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Comunicato Congiunto sulla situazione dei diritti umani in DPRK

maeci rappresentanza permanente italia v it
maeci rappresentanza permanente italia v it

Joint Statement on the Human Rights Situation in the Democratic People’s Republic of Korea

(The following is a joint statement, delivered by Ambassador Joonkook Hwang, Permanent Representative of the Republic of Korea to the UN, in his national capacity, on behalf of the Republic of Korea, Albania, Andorra, Argentina, Australia, Austria, Belgium, Bosnia and Herzegovina, Bulgaria, Canada, Costa Rica, Croatia, Cyprus, Czechia, Denmark, Estonia, Ecuador, Finland, France, Germany, Georgia, Greece, Hungary, Iceland, Ireland, Israel, Italy, Japan, Latvia, Liberia, Liechtenstein, Lithuania, Luxembourg, Malta, Micronesia, Moldova, Monaco, Montenegro, Netherlands, North Macedonia, Norway, New Zealand, Palau, Peru, Poland, Portugal, Romania, San Marino, Slovakia, Slovenia, Spain, Switzerland, Sweden, Ukraine, Uruguay, the United Kingdom, the United States, and the European Union.)

I would like to deliver a statement, in my national capacity as the Permanent Representative of the Republic of Korea, on behalf of 57 Member States and the Delegation of the European Union.

This morning, the Security Council will discuss the human rights situation in the DPRK as the Council remains seized of this matter of international peace and security.

This year marks the 10th anniversary of the landmark UN Commission of Inquiry Report on Human Rights in the DPRK. It was a watershed moment for the international community to shift its approach on DPRK human rights issues toward action — from monitoring to accountability.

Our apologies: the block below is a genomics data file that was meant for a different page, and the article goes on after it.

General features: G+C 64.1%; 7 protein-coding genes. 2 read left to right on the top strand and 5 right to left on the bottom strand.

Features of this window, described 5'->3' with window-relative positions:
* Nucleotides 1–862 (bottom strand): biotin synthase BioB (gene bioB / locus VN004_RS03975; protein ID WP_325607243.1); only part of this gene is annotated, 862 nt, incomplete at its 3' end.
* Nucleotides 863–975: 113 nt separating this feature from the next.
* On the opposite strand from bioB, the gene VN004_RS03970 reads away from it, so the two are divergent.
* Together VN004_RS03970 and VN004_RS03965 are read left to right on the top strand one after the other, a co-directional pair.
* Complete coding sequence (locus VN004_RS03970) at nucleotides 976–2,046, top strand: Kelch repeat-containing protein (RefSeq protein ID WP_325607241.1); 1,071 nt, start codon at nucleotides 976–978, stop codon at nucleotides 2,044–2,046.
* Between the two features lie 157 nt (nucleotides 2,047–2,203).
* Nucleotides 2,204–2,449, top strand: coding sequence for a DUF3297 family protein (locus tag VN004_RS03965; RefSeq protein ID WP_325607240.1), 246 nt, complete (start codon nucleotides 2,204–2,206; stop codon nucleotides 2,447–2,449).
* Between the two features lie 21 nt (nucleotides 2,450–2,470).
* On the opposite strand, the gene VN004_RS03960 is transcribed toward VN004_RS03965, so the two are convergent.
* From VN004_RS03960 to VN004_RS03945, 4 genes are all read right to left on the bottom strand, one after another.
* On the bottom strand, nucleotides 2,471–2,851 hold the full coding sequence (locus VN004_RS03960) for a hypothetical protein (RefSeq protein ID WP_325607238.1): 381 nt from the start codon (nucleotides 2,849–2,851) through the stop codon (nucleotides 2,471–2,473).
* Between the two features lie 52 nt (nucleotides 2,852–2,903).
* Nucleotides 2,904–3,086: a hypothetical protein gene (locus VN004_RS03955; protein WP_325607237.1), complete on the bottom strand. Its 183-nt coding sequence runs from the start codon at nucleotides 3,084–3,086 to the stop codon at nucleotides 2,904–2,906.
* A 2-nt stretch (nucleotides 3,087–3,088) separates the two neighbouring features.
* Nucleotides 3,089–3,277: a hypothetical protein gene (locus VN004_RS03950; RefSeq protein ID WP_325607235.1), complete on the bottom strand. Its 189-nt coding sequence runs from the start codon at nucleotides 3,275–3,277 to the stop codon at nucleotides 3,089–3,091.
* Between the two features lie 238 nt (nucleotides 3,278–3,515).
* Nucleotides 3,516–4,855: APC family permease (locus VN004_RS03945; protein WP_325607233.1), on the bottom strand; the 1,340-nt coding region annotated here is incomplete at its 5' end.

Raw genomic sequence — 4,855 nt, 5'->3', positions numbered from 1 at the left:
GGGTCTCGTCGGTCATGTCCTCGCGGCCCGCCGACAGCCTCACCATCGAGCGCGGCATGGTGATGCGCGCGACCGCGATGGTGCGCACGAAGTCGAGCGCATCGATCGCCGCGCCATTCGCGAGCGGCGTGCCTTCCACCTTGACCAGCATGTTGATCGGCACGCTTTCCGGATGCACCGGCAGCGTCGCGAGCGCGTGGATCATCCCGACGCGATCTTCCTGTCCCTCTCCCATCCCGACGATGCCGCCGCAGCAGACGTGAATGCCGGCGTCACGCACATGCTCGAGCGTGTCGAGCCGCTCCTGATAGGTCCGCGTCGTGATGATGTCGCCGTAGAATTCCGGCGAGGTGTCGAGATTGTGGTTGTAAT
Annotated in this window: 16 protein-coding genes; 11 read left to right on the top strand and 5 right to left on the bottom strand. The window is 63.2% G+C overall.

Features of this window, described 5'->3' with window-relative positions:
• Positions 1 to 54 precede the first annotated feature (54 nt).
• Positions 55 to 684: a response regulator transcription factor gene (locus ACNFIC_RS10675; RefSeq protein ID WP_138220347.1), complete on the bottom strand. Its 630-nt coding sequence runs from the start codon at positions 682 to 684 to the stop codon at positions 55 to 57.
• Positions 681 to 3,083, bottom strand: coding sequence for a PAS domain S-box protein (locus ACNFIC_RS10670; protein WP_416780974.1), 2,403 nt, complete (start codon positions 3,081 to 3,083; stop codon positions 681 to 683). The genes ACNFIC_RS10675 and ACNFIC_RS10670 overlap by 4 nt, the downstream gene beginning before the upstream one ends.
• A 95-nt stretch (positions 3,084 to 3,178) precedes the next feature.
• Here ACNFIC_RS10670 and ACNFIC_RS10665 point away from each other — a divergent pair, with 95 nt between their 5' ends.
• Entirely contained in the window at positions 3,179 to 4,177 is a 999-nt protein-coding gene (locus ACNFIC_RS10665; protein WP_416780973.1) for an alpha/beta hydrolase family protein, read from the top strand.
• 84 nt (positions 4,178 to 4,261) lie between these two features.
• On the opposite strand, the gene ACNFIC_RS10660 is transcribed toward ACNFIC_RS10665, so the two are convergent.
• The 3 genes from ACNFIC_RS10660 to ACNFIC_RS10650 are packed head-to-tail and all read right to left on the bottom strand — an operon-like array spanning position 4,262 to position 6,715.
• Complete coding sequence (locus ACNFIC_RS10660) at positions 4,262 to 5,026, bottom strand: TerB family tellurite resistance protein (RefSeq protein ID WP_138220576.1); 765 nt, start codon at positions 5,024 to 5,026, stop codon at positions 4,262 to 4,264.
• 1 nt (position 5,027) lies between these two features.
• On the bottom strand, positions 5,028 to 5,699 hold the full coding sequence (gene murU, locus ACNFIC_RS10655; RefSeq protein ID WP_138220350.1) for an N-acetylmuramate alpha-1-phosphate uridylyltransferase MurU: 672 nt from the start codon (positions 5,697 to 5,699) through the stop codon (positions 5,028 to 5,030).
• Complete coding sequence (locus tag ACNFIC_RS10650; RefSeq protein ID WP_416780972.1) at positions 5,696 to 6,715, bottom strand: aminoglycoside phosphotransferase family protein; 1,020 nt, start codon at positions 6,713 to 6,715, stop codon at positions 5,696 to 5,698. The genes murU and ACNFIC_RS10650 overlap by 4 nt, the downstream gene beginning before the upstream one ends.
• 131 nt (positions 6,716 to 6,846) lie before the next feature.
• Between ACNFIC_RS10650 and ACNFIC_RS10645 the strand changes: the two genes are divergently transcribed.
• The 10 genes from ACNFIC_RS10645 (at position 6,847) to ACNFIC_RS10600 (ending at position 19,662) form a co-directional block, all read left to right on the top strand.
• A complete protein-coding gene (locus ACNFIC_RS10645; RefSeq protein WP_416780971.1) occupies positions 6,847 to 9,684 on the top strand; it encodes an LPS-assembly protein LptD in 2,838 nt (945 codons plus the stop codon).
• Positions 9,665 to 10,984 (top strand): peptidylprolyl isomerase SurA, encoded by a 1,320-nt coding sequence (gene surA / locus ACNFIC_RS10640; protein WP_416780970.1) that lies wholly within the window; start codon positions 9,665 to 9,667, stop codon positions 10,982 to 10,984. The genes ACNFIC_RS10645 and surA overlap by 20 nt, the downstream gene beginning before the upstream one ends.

Ten years ago, the COI reported that the international community’s response had been inadequate. Today, we continue to face a human rights crisis that is worsening, while the DPRK engages in increasingly provocative behavior. The DPRK continues to commit systematic, widespread, and gross human rights violations and abuses. These include restrictions on freedom of expression and freedom of movement, collective punishment, arbitrary detention, torture and other cruel, inhuman, and degrading punishments, including public executions without fair trial, and issues related to abductees, detainees, and unrepatriated prisoners of war.

The DPRK’s control over its own people has been further tightened. This includes the possibility of the death penalty under its newly enacted domestic laws for merely sharing ROK movies or publications. The social and economic rights, including the right to food, have also deteriorated due to the DPRK’s intensified control over food distribution and exacerbated discrimination based on social class.

Over the past years, we have also seen how the abysmal human rights and humanitarian situation in the DPRK is closely intertwined with the advancement of its weapons programs, like two sides of the same coin.

The DPRK is diverting its scarce resources toward its development of nuclear weapons and ballistic missiles in violations of UN Security Council resolutions at the expense of the well-being of the people in the DPRK alongside political impunity for its human rights violations and abuses at home. The DPRK’s oppressive political and social system has allowed it to remain in power and vigorously develop nuclear and missile capabilities. The DPRK’s exploitation of its citizens, domestically and overseas, including through forced labor, generates revenues that finance its weapons programs.

As such, we now call on all UN Member States to join us in taking action to bring concrete change that improves the welfare of people in the DPRK and contributes to a more peaceful and secure world.